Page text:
Weeks before he was elected as Newfoundland and Labrador's 13th premier two years ago, Dwight Ball was facing personal turmoil that included harassment by an accused drug dealer, slashed tires, and tens of thousands of dollars in unauthorized charges to his credit card.
Even as he was preparing for a key debate in the lead-up to the fall 2015 election campaign, Ball was secretly providing information to police that helped them obtain search warrants to crack a murder case.
- Customer killed in Captain's Quarters Hotel armed robbery, police say
- Brandon Phillips charged in Captain's Quarters hotel slaying
The previously undisclosed details of the premier's private life are contained in hundreds of pages of Royal Newfoundland Constabulary documents obtained by CBC News.
They are included in what is called an ITO, or information to obtain a search warrant.
In October 2015, a patron in the bar at a downtown St. John's hotel was killed in a botched armed robbery.
A week later, police arrested Brandon Phillips, now 29.
Earlier this month, a Newfoundland and Labrador Supreme Court jury convicted Phillips of second-degree murder.
But what was unknown until now is the role Dwight Ball played in that arrest.
Provided police with information
The future premier gave an interview to police pointing the finger at Phillips as a possible suspect.
Phillips had been in an on-again, off-again relationship with Ball's daughter Jade for years.
Days after the armed robbery, in an effort to generate leads, the police released a picture of the suspect taken by the hotel's surveillance camera.
Ball saw that image, and decided he needed to speak with police.
He said Jade and Phillips both had a serious drug addiction, to opiates.
The man in the picture released by police was wearing a black North Face jacket. It looked similar to one Ball owned — a coat his daughter Jade told him that Phillips had taken.
On Oct. 8, 2015, five days after the armed-robbery-gone-wrong at the Captain's Quarters hotel, Ball told police that the events of the previous week had been "volatile."
Before the murder, the tires on his daughter's Audi were slashed, the police ITO notes. After the slaying, the tires on Ball's personal Audi were also slashed, and windows and a headlight were damaged.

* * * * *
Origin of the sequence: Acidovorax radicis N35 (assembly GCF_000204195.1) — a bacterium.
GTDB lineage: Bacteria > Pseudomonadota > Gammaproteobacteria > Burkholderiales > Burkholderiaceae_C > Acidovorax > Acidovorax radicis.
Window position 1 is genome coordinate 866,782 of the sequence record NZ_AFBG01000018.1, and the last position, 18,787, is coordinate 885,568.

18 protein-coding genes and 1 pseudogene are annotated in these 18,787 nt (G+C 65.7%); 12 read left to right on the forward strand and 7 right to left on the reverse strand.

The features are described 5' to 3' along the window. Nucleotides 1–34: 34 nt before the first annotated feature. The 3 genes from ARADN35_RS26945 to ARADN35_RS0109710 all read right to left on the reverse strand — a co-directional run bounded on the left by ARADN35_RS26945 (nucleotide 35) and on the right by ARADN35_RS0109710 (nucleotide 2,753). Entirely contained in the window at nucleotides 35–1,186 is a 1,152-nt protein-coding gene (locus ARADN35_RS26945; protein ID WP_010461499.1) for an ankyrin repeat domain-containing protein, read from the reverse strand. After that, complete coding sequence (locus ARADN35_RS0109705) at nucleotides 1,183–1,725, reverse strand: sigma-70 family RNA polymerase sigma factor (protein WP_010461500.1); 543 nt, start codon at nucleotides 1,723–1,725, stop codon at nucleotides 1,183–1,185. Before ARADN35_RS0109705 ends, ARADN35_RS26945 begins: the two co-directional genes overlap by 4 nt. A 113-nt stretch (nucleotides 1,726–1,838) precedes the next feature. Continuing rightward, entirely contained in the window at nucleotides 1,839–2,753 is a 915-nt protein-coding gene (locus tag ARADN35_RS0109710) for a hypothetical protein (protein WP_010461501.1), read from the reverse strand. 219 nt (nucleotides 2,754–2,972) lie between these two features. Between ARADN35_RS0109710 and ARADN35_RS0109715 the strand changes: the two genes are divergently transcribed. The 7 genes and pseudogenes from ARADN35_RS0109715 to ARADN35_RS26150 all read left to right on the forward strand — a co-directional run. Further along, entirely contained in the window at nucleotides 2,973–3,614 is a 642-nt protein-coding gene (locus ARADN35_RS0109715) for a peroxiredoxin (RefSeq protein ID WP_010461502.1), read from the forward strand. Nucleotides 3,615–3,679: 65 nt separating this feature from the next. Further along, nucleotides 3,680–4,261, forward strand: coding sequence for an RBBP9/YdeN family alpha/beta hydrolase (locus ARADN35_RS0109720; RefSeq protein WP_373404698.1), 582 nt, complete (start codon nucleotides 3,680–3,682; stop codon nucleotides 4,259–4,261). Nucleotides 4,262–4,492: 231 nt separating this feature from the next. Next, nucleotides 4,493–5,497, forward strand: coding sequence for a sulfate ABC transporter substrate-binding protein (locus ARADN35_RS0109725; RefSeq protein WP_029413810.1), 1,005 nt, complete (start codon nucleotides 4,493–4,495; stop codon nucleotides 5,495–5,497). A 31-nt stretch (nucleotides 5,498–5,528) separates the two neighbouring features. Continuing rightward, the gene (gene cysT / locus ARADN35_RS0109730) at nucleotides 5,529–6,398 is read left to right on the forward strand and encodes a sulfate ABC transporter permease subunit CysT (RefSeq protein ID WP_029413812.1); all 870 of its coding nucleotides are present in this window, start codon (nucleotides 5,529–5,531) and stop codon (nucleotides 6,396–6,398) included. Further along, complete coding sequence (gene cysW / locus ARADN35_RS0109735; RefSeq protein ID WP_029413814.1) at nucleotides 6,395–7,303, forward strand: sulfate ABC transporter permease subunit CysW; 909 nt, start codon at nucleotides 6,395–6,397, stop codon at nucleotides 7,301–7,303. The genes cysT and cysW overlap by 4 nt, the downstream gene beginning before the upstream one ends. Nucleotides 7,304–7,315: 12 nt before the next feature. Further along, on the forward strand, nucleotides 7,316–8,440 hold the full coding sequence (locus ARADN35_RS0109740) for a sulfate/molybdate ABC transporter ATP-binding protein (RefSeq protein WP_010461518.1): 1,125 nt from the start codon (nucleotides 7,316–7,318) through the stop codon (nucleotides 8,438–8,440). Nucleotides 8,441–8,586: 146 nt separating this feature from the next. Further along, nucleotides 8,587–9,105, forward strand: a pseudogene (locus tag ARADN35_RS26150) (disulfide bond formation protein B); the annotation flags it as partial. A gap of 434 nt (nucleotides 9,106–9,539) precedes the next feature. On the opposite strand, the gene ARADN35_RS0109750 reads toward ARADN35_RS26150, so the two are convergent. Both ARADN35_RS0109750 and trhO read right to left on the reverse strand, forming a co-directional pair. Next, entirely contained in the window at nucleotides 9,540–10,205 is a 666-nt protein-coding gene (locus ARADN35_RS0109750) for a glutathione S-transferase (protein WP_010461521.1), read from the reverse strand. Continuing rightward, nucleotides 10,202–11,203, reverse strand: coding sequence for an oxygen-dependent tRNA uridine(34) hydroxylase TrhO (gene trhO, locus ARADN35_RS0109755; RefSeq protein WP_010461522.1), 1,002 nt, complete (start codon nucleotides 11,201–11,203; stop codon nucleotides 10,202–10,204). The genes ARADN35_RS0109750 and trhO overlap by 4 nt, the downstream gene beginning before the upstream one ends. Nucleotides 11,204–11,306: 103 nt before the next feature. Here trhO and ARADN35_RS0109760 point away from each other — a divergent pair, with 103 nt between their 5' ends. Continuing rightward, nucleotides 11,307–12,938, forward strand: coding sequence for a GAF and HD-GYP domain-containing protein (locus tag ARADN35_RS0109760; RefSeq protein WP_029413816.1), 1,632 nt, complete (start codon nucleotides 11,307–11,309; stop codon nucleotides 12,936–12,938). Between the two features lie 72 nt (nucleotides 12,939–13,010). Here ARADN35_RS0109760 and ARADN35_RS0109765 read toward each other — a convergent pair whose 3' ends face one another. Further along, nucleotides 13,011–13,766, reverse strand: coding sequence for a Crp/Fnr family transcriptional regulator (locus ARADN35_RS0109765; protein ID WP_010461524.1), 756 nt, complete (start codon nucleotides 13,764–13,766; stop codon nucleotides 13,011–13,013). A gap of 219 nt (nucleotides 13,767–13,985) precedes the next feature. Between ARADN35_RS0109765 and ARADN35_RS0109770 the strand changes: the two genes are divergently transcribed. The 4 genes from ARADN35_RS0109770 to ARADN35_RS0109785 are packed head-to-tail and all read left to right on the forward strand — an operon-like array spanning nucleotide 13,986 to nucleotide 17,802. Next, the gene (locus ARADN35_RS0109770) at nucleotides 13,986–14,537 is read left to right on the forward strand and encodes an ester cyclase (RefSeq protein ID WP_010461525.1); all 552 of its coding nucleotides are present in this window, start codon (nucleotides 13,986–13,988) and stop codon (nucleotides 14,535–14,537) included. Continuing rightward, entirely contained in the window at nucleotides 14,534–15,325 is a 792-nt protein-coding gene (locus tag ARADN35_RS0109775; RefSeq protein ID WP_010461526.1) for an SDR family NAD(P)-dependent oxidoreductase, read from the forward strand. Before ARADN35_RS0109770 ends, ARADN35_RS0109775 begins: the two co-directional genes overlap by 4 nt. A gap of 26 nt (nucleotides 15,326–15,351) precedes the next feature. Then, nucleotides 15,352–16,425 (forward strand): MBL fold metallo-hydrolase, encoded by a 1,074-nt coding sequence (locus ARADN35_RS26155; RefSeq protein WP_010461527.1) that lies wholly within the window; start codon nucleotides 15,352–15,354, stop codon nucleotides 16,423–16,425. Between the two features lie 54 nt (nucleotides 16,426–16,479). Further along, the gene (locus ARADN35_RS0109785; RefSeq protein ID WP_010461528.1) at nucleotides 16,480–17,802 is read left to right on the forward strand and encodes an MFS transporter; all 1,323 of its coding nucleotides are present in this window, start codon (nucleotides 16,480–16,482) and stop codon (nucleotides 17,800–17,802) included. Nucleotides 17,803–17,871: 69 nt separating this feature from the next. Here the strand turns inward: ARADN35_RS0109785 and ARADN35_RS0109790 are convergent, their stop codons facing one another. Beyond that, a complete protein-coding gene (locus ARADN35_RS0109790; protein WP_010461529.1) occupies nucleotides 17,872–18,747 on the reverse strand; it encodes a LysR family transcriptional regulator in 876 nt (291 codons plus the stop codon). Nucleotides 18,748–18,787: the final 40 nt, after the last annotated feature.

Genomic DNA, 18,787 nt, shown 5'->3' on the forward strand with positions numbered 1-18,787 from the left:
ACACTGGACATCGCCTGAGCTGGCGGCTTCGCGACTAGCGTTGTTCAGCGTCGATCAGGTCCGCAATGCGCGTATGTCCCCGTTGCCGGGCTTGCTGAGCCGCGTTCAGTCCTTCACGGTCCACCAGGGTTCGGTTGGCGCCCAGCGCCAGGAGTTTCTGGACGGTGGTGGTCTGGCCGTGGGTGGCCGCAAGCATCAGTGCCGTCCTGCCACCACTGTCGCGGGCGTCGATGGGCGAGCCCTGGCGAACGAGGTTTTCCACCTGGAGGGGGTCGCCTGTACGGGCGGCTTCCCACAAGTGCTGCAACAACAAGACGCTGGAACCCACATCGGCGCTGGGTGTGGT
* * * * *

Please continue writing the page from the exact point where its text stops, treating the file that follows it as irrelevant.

That week may have been volatile, but so were the preceding months.
Ball told police that he had been harassed by an accused drug dealer over alleged debts linked to Phillips.
The accused drug dealer and his girlfriend lived in a rental home co-owned by Ball and his daughter, and Ball told police they didn't pay rent there.
Ball said in his statement to investigators that he received text messages from the alleged drug dealer, as well as Facebook messages from the girlfriend, over money they said was owed.
Unauthorized credit card charges
According to police documents, Ball began noticing unusual activity on his credit card in early 2015.
Significant charges were being put on the card, running into the "tens and tens of thousands of dollars," according to the ITO.
This situation came to a head that summer.
In August 2015, televisions went missing from Ball's St. John's condo.
Then the numbers on Ball's credit card were used to buy a car at the Royal Garage in St. John's.
Six instalments were paid, for a total of between $12,000 and $15,000.
Ball said he was advised by the Royal Garage that Phillips and the accused drug dealer living in his family rental property were the ones who bought the car using his credit card number.
The police summary noted that Ball did not think any of this was a "coincidence."
Information helped obtain search warrant
Royal Newfoundland Constabulary investigators included the information provided by the future premier in their submission that convinced a judge, a week after the slaying, to issue a search warrant for a downtown St. John's home where Phillips's mother lived.
There, police found the murder weapon — the shotgun that killed Good Samaritan Larry Wellman, who tried to intervene in the armed robbery.
All this private drama was taking place at the same time Ball was gearing up to reach the pinnacle of public life in Newfoundland and Labrador.
At the time, he was Liberal Opposition leader. His party had a commanding lead in the polls, and the provincial election was set for Nov. 30, 2015.
One night in mid-October 2015, days after Phillips was arrested, Ball was on stage with the other party leaders for a debate at Memorial University.
The next day, he again spoke with police about alleged harassing messages from someone else, according to a second police ITO related to the case.
Two years later, those police documents became part of the public record when lawyers representing accused killer Phillips unsuccessfully tried to have the search warrants tossed out.
CBC News filed a successful Supreme Court application to access them.
Their contents were covered by a publication ban, until the jury began deliberations.
CBC News contacted the premier days before that happened, seeking comment.
Ball then filed for an interim injunction blocking the story.
At Newfoundland and Labrador Supreme Court Tuesday, Chief Justice Raymond Whalen rejected Ball's request to get the province's attorney general involved in the matter.
Whalen then partially lifted the injunction.